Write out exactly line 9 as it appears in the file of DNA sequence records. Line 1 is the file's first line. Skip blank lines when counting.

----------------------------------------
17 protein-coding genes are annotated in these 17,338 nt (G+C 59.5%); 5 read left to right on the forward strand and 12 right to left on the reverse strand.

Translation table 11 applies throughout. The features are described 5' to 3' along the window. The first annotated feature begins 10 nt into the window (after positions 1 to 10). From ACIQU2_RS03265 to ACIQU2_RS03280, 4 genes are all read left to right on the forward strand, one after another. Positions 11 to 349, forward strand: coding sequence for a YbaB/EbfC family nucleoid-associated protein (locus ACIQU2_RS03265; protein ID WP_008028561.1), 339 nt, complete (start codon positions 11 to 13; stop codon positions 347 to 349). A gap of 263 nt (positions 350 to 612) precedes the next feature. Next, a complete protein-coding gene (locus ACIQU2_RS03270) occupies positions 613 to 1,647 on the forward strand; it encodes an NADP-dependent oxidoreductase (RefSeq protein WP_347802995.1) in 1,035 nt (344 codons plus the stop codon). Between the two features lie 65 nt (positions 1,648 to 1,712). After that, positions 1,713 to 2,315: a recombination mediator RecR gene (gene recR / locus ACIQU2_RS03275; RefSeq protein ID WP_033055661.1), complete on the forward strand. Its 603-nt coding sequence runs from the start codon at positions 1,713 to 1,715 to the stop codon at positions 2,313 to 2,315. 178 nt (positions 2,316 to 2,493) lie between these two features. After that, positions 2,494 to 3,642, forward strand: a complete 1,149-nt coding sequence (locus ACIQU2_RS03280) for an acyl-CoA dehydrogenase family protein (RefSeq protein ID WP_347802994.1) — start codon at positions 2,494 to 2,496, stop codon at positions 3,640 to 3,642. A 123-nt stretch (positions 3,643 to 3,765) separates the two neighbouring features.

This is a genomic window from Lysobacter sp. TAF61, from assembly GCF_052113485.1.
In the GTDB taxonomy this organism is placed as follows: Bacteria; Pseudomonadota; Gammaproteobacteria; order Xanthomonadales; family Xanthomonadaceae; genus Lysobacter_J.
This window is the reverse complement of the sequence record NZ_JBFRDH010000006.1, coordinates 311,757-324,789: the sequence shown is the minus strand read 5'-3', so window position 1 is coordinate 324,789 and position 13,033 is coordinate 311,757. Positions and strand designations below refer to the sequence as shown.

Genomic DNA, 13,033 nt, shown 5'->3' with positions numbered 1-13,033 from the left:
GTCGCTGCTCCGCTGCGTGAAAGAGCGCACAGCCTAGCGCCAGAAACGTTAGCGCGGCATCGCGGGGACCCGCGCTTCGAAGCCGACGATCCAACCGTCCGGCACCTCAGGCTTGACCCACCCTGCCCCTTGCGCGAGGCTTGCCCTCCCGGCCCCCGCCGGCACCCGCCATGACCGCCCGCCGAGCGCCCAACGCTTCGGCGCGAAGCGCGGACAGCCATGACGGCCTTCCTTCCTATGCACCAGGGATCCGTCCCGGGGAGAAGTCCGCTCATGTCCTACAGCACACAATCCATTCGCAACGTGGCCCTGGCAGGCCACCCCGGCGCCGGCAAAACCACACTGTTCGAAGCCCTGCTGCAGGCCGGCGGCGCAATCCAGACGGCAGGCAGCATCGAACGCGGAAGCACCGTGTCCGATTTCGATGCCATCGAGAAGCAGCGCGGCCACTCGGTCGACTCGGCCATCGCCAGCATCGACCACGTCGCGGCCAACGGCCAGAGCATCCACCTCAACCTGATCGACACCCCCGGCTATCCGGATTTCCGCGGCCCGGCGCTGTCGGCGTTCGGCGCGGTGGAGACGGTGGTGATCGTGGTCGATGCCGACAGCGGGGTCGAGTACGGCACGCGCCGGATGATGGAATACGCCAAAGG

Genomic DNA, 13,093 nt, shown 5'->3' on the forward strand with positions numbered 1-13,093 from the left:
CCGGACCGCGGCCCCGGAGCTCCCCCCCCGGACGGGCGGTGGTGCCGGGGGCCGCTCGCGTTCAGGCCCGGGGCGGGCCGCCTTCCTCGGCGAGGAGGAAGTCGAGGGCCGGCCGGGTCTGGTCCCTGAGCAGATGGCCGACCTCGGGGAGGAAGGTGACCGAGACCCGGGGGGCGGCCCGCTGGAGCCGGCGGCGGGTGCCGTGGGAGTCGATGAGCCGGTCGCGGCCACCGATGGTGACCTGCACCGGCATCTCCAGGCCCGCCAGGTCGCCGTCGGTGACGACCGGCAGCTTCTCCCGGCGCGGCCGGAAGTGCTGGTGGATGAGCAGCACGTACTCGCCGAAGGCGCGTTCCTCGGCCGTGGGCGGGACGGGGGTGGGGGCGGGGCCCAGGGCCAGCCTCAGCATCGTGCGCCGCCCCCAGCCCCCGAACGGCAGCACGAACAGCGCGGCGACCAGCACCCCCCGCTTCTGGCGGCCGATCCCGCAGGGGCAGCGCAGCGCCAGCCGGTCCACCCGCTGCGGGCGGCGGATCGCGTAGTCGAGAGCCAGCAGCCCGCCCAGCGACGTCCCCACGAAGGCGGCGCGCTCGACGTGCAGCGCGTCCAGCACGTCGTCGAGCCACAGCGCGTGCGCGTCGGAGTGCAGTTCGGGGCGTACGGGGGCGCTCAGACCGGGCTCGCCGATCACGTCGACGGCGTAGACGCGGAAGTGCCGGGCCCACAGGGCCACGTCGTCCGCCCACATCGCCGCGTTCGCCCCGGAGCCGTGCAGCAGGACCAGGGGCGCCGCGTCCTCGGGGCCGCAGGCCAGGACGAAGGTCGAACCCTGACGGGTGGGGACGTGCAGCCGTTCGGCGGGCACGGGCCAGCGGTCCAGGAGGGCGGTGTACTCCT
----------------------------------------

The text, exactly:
CCGGACCGCGGCCCCGGAGCTCCCCCCCCGGACGGGCGGTGGTGCCGGGGGCCGCTCGCGTTCAGGCCCGGGGCGGGCCGCCTTCCTCGGCGAGGAGGAAGTCGAGGGCCGGCCGGGTCTGGTCCCTGAGCAGATGGCCGACCTCGGGGAGGAAGGTGACCGAGACCCGGGGGGCGGCCCGCTGGAGCCGGCGGCGGGTGCCGTGGGAGTCGATGAGCCGGTCGCGGCCACCGATGGTGACCTGCACCGGCATCTCCAGGCCCGCCAGGTCGCCGTCGGTGACGACCGGCAGCTTCTCCCGGCGCGGCCGGAAGTGCTGGTGGATGAGCAGCACGTACTCGCCGAAGGCGCGTTCCTCGGCCGTGGGCGGGACGGGGGTGGGGGCGGGGCCCAGGGCCAGCCTCAGCATCGTGCGCCGCCCCCAGCCCCCGAACGGCAGCACGAACAGCGCGGCGACCAGCACCCCCCGCTTCTGGCGGCCGATCCCGCAGGGGCAGCGCAGCGCCAGCCGGTCCACCCGCTGCGGGCGGCGGATCGCGTAGTCGAGAGCCAGCAGCCCGCCCAGCGACGTCCCCACGAAGGCGGCGCGCTCGACGTGCAGCGCGTCCAGCACGTCGTCGAGCCACAGCGCGTGCGCGTCGGAGTGCAGTTCGGGGCGTACGGGGGCGCTCAGACCGGGCTCGCCGATCACGTCGACGGCGTAGACGCGGAAGTGCCGGGCCCACAGGGCCACGTCGTCCGCCCACATCGCCGCGTTCGCCCCGGAGCCGTGCAGCAGGACCAGGGGCGCCGCGTCCTCGGGGCCGCAGGCCAGGACGAAGGTCGAACCCTGACGGGTGGGGACGTGCAGCCGTTCGGCGGGCACGGGCCAGCGGTCCAGGAGGGCGGTGTACTCCT